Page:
This strategy can also prove extremely expensive for countries that subsidise synthetic inputs, a common intervention of many governments on the continent. At one point, for instance, Malawi was spending 16% of its entire government budget on a farm input subsidy programme that failed to reduce hunger. The costs of these kinds of subsidies may only increase; chemical fertiliser prices reached near record levels in 2022 and are projected to remain high for several years.
As well as being ineffective and costly, the use of chemical fertilisers also devastates the environment. The supply chain for synthetic nitrogen fertiliser is responsible for 2% of all global emissions. Meanwhile, runoff of nitrogen and phosphorus lays waste to local water supplies through algal blooms. These impacts are so serious that experts have called the flood of excess nitrogen into the environment “one of the most severe pollution threats facing humanity today”.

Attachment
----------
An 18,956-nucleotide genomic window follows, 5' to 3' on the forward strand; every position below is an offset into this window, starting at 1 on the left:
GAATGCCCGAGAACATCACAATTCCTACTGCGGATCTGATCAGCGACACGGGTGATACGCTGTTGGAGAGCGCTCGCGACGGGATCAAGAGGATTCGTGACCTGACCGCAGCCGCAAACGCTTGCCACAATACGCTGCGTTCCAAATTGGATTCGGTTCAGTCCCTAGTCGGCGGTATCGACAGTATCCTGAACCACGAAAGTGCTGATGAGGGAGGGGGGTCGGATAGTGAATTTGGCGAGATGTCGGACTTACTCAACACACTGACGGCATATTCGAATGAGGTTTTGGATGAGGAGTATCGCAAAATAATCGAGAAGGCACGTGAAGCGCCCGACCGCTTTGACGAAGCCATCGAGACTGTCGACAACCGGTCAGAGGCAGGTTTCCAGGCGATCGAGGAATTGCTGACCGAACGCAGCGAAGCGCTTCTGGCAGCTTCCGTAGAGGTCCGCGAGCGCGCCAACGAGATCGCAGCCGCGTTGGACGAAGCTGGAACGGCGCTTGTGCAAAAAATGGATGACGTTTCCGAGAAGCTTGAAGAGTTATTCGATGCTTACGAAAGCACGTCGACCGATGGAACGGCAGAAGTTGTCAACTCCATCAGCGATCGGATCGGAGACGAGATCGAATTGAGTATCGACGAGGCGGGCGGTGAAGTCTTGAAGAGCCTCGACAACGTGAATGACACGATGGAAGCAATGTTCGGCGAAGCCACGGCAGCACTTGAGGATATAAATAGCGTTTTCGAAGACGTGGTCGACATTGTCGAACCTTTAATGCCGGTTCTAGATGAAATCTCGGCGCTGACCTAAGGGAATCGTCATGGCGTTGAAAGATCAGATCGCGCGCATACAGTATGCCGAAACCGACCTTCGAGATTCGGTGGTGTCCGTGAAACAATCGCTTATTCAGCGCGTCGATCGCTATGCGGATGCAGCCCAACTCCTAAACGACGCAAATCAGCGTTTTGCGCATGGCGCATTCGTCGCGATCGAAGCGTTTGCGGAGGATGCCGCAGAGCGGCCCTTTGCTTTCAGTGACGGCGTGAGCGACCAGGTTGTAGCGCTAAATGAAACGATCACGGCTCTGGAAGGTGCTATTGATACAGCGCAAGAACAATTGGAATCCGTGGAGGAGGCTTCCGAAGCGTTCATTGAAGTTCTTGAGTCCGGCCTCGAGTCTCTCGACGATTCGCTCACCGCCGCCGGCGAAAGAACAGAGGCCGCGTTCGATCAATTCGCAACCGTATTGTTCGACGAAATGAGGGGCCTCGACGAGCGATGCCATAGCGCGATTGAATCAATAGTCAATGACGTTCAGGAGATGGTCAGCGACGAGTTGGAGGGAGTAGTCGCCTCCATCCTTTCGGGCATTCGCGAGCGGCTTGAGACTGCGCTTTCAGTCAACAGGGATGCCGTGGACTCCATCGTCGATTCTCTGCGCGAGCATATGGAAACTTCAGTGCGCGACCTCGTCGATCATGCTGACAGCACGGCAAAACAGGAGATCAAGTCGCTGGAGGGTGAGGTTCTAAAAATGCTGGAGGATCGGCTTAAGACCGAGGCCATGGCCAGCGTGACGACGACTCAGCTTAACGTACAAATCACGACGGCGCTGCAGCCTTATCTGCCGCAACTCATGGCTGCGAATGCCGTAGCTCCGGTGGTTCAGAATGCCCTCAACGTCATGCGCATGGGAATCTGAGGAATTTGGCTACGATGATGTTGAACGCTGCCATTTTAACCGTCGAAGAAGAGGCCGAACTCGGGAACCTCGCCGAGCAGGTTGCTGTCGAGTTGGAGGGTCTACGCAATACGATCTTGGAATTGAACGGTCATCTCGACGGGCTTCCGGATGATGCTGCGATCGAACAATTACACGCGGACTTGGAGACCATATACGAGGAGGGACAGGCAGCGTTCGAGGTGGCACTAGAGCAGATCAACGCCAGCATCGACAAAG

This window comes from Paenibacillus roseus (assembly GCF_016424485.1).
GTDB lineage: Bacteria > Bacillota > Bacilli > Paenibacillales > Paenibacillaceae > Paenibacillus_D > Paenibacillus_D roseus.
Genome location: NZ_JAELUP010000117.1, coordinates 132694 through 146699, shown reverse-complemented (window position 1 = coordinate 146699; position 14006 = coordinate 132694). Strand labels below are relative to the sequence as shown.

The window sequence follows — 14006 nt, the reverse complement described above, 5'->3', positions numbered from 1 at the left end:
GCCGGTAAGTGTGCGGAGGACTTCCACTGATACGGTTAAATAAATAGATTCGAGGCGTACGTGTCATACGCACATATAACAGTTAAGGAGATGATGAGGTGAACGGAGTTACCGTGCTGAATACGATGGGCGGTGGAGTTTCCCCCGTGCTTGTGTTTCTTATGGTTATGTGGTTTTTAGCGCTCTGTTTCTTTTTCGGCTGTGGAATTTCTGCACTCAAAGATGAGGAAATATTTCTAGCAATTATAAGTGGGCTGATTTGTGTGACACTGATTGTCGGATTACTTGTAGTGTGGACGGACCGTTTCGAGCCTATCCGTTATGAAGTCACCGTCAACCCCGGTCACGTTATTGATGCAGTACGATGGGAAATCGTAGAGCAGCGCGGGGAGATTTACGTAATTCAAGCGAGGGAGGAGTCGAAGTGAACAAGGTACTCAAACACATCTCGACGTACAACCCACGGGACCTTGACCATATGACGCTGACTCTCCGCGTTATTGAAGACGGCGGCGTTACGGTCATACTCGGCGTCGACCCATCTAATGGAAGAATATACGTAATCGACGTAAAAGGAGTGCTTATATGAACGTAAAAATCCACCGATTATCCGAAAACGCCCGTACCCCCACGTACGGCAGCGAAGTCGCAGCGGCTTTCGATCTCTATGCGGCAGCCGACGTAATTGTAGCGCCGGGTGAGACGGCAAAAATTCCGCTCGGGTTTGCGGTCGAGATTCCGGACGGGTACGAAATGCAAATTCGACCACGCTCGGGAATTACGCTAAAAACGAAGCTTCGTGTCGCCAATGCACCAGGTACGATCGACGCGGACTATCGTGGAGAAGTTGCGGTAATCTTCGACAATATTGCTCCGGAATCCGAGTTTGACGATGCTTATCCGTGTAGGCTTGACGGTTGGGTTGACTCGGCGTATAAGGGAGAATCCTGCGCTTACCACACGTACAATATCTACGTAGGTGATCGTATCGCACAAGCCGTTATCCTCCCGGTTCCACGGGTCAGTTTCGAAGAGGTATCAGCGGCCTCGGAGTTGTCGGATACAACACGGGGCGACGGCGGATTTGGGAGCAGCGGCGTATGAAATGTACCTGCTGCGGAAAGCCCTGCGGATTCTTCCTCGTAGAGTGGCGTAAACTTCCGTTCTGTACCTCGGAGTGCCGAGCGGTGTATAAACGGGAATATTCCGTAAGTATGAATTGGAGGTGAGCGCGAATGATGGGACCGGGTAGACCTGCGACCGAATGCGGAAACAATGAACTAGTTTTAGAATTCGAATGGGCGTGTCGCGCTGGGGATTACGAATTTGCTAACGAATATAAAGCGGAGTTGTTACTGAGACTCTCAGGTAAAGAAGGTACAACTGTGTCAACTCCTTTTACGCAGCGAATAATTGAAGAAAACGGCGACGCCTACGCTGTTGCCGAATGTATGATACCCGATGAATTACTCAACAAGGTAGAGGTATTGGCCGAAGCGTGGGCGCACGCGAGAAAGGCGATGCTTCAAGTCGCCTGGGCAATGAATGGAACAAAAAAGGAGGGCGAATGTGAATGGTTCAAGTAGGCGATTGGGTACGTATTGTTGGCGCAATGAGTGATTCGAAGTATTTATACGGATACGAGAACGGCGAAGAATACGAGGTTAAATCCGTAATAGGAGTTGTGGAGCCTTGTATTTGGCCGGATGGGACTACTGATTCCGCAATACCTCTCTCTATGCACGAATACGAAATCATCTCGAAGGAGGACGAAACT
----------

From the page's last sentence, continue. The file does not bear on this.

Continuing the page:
Who gains from chemical fertiliser use?
Agrochemical corporations have made record sums during the recent crisis as the prices of nitrogen, phosphate, and potash skyrocketed. For instance, Canada’s Nutrien took in a record $5 billion in net earnings in the first half of 2022. Norway’s Yara International reported a first-quarter operating income of $1 billion, more than triple the same figure a year earlier. US company Mosaic saw its earnings per share grow by over 250% in the same period, while Germany’s Bayer boasted “outstanding sales and earnings growth, with particularly substantial gains for our agriculture business”.